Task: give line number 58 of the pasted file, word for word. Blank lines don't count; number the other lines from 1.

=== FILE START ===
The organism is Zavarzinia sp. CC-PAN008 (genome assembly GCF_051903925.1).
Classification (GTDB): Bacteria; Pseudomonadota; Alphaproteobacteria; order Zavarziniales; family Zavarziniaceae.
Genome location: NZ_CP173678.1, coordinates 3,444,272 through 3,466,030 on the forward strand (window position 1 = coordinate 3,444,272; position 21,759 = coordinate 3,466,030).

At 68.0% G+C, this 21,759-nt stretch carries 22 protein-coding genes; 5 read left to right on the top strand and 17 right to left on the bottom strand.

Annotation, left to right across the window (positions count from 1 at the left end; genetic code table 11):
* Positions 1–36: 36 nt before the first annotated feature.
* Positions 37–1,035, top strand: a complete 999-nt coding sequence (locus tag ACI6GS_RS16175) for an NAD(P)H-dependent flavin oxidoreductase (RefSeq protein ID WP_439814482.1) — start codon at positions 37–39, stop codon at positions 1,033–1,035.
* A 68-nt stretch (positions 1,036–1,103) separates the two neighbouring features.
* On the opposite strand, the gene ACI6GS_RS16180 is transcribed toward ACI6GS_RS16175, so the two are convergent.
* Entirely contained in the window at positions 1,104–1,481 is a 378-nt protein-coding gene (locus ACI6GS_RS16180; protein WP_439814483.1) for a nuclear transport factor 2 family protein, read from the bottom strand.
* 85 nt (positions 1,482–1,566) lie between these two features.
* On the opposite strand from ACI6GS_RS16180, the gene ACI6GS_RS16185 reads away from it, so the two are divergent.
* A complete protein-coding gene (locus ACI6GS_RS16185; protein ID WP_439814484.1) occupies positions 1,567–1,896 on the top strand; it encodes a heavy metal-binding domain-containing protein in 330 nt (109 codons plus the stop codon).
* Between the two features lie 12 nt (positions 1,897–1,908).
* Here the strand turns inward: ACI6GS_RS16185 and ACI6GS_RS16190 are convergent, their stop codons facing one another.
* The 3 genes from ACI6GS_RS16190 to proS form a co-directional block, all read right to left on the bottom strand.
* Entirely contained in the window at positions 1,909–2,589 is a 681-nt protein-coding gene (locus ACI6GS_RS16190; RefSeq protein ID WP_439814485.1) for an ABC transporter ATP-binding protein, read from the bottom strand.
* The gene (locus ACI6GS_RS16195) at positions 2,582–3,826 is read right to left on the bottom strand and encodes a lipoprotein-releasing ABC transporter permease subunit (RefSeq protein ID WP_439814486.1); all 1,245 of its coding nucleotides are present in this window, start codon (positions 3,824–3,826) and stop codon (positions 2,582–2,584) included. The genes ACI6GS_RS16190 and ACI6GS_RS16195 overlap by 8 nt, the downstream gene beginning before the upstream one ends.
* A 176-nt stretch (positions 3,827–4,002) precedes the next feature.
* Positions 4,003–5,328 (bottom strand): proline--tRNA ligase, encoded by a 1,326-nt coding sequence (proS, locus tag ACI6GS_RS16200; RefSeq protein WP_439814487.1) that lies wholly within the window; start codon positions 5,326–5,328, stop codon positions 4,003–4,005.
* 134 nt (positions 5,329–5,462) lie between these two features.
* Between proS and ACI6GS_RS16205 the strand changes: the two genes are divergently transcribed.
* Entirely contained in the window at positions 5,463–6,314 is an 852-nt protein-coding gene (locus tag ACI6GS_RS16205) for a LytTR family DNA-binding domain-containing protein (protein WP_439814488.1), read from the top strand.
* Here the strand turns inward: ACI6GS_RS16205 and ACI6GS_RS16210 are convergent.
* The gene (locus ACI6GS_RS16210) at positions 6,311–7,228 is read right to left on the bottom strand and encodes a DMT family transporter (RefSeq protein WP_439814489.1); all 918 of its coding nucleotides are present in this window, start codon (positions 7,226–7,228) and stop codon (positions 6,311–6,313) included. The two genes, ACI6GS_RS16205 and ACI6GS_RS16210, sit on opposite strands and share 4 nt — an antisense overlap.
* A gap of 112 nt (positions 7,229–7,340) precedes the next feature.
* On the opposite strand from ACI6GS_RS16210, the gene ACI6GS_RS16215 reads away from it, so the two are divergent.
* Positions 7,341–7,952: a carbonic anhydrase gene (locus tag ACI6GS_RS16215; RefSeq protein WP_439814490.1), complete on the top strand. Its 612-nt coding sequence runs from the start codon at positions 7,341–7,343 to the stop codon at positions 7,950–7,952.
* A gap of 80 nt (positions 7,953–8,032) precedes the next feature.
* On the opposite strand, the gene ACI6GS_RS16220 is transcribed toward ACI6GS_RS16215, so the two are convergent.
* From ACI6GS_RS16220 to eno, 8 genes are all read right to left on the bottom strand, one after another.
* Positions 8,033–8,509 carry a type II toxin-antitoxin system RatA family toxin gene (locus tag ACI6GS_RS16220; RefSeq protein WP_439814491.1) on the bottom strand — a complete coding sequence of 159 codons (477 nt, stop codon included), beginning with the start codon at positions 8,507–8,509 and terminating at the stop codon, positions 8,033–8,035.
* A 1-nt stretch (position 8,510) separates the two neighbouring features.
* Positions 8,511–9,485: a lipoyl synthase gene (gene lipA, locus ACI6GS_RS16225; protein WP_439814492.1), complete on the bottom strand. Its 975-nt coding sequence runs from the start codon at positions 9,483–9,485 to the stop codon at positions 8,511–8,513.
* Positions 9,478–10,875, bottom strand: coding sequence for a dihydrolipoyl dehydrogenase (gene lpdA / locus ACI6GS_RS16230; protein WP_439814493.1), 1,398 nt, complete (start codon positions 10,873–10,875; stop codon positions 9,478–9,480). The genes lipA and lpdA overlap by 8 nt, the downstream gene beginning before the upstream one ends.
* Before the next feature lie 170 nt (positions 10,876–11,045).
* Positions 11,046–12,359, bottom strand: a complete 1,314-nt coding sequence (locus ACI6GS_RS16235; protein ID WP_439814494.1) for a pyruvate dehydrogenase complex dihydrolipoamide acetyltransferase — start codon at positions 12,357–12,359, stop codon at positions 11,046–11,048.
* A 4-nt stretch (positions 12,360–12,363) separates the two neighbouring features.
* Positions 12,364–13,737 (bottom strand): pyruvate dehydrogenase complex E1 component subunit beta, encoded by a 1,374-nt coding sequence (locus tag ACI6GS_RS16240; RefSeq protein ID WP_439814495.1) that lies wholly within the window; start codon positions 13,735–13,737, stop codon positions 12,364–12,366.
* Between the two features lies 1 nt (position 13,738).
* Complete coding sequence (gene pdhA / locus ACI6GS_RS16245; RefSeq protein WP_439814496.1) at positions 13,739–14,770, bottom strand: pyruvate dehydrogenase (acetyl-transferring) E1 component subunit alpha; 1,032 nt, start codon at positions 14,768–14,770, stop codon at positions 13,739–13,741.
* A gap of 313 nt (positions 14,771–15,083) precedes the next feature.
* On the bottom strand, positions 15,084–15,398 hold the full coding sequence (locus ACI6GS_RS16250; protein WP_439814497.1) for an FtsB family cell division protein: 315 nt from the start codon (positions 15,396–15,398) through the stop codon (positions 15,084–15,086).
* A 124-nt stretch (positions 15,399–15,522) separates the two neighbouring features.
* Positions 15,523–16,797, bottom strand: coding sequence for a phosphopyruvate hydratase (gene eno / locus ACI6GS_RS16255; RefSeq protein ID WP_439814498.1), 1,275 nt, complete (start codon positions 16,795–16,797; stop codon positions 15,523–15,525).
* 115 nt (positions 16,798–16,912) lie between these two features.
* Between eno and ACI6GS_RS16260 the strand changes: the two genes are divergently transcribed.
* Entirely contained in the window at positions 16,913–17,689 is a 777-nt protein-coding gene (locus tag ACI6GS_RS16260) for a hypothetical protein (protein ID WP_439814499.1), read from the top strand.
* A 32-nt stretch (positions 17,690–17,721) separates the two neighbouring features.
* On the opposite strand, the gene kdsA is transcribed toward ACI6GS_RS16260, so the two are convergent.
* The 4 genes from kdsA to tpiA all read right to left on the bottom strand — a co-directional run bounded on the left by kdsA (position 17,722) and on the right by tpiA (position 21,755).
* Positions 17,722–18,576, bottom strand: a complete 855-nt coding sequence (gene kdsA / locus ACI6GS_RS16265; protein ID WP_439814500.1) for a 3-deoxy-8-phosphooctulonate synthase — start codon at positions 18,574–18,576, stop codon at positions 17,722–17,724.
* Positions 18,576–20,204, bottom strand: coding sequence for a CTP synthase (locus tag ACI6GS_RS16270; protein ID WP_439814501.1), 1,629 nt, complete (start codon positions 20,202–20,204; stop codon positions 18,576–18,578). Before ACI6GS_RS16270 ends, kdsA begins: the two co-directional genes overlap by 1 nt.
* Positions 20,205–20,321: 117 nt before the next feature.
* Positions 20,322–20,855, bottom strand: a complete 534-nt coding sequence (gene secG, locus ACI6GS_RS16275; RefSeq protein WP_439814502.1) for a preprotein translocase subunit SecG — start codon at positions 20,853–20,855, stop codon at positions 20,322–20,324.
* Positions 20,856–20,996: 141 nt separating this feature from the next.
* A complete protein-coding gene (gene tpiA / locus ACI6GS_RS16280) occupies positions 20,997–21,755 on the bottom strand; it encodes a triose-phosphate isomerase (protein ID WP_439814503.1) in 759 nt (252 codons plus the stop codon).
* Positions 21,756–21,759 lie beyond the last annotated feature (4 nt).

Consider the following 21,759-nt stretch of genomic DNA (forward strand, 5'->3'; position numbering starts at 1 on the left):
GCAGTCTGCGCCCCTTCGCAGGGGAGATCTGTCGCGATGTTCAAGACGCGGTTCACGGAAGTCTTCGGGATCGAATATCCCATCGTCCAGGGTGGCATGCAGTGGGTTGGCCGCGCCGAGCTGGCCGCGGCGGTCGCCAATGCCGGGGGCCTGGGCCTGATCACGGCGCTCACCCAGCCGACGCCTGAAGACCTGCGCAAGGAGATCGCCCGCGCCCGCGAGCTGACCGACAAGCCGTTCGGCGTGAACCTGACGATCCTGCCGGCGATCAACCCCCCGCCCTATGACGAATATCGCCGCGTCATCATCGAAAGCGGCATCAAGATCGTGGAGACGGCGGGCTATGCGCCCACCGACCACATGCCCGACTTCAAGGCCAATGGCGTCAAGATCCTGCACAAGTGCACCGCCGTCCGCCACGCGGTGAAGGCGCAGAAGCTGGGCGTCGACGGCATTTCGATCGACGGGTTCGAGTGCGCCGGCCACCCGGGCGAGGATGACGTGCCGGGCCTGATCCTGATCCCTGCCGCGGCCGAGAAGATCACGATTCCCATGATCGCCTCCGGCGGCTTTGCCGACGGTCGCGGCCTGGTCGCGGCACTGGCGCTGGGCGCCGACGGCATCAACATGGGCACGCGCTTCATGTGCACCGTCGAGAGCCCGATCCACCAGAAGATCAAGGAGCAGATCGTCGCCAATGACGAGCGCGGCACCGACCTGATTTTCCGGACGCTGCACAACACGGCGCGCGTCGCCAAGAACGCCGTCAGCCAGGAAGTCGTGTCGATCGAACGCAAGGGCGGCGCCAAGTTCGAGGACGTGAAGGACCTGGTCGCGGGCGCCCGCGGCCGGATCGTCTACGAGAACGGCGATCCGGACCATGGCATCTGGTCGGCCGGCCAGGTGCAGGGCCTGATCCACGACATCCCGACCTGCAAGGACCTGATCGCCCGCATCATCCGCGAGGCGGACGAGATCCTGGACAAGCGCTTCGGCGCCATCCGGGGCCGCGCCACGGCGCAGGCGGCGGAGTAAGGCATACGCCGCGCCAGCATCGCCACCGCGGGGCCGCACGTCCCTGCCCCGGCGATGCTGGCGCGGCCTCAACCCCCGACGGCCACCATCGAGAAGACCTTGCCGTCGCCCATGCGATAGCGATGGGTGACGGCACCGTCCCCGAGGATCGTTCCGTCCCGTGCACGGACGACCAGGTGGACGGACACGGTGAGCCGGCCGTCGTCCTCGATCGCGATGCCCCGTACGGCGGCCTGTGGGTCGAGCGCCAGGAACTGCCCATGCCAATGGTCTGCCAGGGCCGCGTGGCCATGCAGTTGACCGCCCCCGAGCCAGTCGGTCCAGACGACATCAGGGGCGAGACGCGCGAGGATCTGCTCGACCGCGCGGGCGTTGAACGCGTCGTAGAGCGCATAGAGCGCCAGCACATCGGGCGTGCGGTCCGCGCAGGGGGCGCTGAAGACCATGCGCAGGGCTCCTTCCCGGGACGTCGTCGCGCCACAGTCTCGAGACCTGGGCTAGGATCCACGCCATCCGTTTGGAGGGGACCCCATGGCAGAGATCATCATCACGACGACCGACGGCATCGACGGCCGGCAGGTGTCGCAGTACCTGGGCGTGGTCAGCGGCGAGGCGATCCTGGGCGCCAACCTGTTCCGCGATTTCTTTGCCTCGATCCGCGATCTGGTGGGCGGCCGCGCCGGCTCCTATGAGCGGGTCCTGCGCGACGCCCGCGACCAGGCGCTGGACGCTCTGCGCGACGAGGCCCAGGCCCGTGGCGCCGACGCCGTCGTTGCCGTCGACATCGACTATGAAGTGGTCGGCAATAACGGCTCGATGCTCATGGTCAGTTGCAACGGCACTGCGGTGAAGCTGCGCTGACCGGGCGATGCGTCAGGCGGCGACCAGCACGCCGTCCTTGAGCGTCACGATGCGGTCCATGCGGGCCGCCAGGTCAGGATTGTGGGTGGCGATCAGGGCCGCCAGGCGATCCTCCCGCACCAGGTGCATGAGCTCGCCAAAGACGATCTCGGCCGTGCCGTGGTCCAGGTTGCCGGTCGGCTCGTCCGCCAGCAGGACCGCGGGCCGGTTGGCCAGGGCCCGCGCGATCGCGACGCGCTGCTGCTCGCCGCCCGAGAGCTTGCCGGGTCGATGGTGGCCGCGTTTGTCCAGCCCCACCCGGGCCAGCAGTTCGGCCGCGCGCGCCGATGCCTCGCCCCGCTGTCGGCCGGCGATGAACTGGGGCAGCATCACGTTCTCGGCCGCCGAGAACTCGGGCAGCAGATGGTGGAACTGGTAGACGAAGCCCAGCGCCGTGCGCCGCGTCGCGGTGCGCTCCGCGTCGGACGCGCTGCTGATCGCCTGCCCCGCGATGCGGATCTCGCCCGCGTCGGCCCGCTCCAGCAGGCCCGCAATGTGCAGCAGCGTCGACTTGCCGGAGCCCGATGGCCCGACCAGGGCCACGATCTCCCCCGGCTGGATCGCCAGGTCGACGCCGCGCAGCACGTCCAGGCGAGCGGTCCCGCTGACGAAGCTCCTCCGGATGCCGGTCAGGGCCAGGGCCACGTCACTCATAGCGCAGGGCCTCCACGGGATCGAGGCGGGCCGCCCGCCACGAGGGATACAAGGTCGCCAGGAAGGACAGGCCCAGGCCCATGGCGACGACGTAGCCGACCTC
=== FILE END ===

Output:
* Positions 21,756–21,759 lie beyond the last annotated feature (4 nt).